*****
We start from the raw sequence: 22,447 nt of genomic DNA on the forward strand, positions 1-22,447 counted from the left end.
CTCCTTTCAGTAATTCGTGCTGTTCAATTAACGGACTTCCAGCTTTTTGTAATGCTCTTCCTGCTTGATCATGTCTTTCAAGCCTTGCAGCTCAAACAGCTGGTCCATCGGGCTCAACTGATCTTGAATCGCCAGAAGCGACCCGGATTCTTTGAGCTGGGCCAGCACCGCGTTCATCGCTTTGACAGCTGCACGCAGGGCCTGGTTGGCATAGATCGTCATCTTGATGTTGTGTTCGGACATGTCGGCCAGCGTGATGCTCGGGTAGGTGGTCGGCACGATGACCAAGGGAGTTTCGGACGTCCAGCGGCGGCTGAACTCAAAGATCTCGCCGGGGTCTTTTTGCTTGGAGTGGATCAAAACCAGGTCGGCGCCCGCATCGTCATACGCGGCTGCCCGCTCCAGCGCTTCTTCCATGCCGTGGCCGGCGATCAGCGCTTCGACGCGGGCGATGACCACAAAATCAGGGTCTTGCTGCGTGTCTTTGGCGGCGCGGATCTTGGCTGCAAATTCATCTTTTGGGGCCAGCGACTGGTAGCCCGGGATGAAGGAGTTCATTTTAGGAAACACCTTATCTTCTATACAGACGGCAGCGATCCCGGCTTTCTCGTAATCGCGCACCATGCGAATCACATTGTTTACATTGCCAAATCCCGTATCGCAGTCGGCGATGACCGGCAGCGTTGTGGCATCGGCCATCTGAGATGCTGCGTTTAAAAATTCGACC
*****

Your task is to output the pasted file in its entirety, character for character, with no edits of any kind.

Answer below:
We start from the raw sequence: 22,447 nt of genomic DNA on the forward strand, positions 1-22,447 counted from the left end.
CTCCTTTCAGTAATTCGTGCTGTTCAATTAACGGACTTCCAGCTTTTTGTAATGCTCTTCCTGCTTGATCATGTCTTTCAAGCCTTGCAGCTCAAACAGCTGGTCCATCGGGCTCAACTGATCTTGAATCGCCAGAAGCGACCCGGATTCTTTGAGCTGGGCCAGCACCGCGTTCATCGCTTTGACAGCTGCACGCAGGGCCTGGTTGGCATAGATCGTCATCTTGATGTTGTGTTCGGACATGTCGGCCAGCGTGATGCTCGGGTAGGTGGTCGGCACGATGACCAAGGGAGTTTCGGACGTCCAGCGGCGGCTGAACTCAAAGATCTCGCCGGGGTCTTTTTGCTTGGAGTGGATCAAAACCAGGTCGGCGCCCGCATCGTCATACGCGGCTGCCCGCTCCAGCGCTTCTTCCATGCCGTGGCCGGCGATCAGCGCTTCGACGCGGGCGATGACCACAAAATCAGGGTCTTGCTGCGTGTCTTTGGCGGCGCGGATCTTGGCTGCAAATTCATCTTTTGGGGCCAGCGACTGGTAGCCCGGGATGAAGGAGTTCATTTTAGGAAACACCTTATCTTCTATACAGACGGCAGCGATCCCGGCTTTCTCGTAATCGCGCACCATGCGAATCACATTGTTTACATTGCCAAATCCCGTATCGCAGTCGGCGATGACCGGCAGCGTTGTGGCATCGGCCATCTGAGATGCTGCGTTTAAAAATTCGACC